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How do I tell my 14 year old she has aspergers?

(13 Posts)
Emochild Tue 15-Dec-15 06:28:16

I first raised my concerns about dd when she was 3 -no one saw what I did and I was told 'she's just exceptionally bright, go and enjoy her'

Primary school she coped but high school was a different story and she's been school refusing since Easter

The school refusal led to a Camhs referral and I was given her diagnosis yesterday

She knew she was being assessed for ASD but refused to come to yesterday's appointment

How on earth do I tell her?

zzzzz Tue 15-Dec-15 06:47:25

Directly and factually. She presumably knew the results of the investigation where coming? She's 14. Is she just sticking her head in the ground?
I would just say it and get on with living with it.

GlitteryShoes Tue 15-Dec-15 06:51:04

I think you just have to be honest. But also explain its a word, doesn't change who she is or how you feel about her, and that it may give some opportunities to help her with her difficulties. Maybe contact your local NAS - there are quite a few groups and clubs for young people. My daughter attends a climbing club and day trips with other autistic teens and really enjoys them.

She may really be angry with her diagnosis - teens often focus their anger and unhappiness on one thing ( braces/ hair colour/ sister etc) - some of it is normal teen behaviour, some of it will be related to her ASD. Just be there for her.

My teen is very happy and accepts her quirkiness. This is how we talk to her about it. She has lots of unusual interests and we celebrate them and don't push her into stuff she doesn't want to do. My dad goes to an ASD unit and is very happy there and doing well academically - might be worth seeing what is available locally.

Ineedapiginblanket Tue 15-Dec-15 10:30:50

I agree with honesty!

Dont pansy around with fluffiness, just say it as it is and get the skeleton out of the cuboard! Its part of your lives now.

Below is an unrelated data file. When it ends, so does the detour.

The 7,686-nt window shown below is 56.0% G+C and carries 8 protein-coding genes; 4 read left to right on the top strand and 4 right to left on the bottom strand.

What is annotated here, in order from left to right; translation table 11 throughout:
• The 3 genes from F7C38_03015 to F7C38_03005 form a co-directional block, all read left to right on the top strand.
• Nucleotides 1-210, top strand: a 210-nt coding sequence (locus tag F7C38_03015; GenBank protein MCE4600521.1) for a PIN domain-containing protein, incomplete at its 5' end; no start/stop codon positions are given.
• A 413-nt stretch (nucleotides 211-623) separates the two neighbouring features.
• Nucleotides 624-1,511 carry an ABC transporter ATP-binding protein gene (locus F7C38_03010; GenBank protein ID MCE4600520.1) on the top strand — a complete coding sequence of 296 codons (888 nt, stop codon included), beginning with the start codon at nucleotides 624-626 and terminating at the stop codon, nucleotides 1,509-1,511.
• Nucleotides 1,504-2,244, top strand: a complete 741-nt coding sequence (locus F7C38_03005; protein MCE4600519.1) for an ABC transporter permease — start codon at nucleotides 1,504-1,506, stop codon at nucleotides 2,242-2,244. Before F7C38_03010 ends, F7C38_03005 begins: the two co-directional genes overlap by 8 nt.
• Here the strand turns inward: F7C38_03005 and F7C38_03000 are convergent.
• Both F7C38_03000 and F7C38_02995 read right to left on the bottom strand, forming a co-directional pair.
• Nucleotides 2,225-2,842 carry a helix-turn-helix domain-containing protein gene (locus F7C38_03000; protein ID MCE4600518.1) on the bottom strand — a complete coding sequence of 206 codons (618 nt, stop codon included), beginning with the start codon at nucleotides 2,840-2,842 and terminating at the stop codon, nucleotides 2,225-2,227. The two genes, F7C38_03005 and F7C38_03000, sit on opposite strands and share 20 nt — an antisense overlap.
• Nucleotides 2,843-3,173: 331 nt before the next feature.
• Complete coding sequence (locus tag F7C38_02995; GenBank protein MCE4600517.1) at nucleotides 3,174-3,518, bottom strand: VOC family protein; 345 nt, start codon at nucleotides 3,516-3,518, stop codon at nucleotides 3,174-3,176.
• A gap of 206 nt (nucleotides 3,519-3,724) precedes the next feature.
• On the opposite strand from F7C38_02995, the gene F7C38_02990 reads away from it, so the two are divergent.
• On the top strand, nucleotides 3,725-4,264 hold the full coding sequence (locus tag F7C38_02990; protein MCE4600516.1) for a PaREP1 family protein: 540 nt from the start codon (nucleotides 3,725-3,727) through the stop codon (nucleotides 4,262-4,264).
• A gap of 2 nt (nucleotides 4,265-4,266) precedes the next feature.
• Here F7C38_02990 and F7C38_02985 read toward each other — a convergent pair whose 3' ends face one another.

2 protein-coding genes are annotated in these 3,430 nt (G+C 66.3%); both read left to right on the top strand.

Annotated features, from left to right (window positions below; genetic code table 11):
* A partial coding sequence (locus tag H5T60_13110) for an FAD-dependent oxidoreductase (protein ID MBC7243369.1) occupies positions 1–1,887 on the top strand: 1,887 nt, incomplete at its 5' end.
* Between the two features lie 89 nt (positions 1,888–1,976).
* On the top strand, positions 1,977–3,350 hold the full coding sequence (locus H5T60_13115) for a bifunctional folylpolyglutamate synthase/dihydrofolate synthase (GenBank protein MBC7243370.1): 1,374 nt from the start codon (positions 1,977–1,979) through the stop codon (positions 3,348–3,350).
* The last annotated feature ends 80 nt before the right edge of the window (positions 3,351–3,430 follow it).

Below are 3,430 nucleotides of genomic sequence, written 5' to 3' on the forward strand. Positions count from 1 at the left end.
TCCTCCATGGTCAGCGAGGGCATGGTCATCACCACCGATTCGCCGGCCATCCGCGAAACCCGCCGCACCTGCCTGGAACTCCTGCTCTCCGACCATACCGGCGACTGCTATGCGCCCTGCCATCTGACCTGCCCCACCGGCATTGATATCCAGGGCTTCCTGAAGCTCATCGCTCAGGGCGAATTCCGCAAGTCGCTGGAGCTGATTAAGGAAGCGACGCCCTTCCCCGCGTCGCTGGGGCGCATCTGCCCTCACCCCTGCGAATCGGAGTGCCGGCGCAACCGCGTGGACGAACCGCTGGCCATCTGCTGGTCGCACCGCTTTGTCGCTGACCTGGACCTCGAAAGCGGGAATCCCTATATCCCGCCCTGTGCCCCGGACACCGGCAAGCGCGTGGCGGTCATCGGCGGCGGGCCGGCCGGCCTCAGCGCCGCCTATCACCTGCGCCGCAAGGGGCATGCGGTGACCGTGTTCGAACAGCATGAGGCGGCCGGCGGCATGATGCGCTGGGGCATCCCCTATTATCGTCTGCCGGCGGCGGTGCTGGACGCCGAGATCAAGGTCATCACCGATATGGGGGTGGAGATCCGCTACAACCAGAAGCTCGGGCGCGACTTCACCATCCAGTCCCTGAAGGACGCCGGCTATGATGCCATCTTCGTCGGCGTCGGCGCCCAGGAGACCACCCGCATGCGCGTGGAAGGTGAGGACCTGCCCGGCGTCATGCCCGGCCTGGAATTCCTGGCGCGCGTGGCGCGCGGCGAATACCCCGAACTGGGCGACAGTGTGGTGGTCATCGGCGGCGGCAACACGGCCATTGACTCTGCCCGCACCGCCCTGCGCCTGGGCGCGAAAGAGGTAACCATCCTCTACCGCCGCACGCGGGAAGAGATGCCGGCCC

Have a look at Alis Rowe "The girl with the curly hair" she has a website, facebook page and writes books about being a young female with Asd/Aspergers.

Good luck flowers

Emochild Tue 15-Dec-15 19:13:16

Thank you -she's in foul mood so i'm saving it for tomorrow

zzzzz Tue 15-Dec-15 20:41:56

I'd tell her on Friday and prepare for a stormy weekend.

It will be done soon

Emochild Wed 16-Dec-15 09:44:12

I told her this morning -her response was 'i'm not crazy, it's everyone else that has a problem'

....and then she talked at me about anime for about 20 minutes

zzzzz Wed 16-Dec-15 09:48:57

Well I'm glad she's not crazy grin

Did you point out that asd isn't anything to do with MH/being crazy? Though we don't want to limit her, so do stress she can be "crazy" and have asd grin

Branleuse Wed 16-Dec-15 09:59:43

make sure you tell her about all the famous geniuses with aspergers. Big it up x

Emochild Wed 16-Dec-15 10:12:16

I've told her not crazy, just brain wired differently to the masses!

I'm actually getting to meet the senco today -access previously denied as school had decided I was a crap parent as she had no diagnosis and was she was just playing me

zzzzz Wed 16-Dec-15 11:16:00

A spies for freedom, used to be lovely but you might find this board appeals to her if she enjoys a more positive take on things.

autismfriendsnetwork.biz/portal.php

Personally I think the opening essay is FANTASTIC

Emochild Wed 16-Dec-15 12:04:18

Thanks zzzzz

I'll have a good look at that

So much of what I've read so far just doesn't seem relevant to us

ouryve Wed 16-Dec-15 12:08:24

You tell her honestly.

Obviously, you don't say "now we know what's wrong with you" because that's probably her greatest fear and the reason why she's disengaged with the diagnostic process - that you've been looking for something "wrong". What you can tell her is that you can now begin to understand how she ticks and look for ways, together, to make her life a bit easier.

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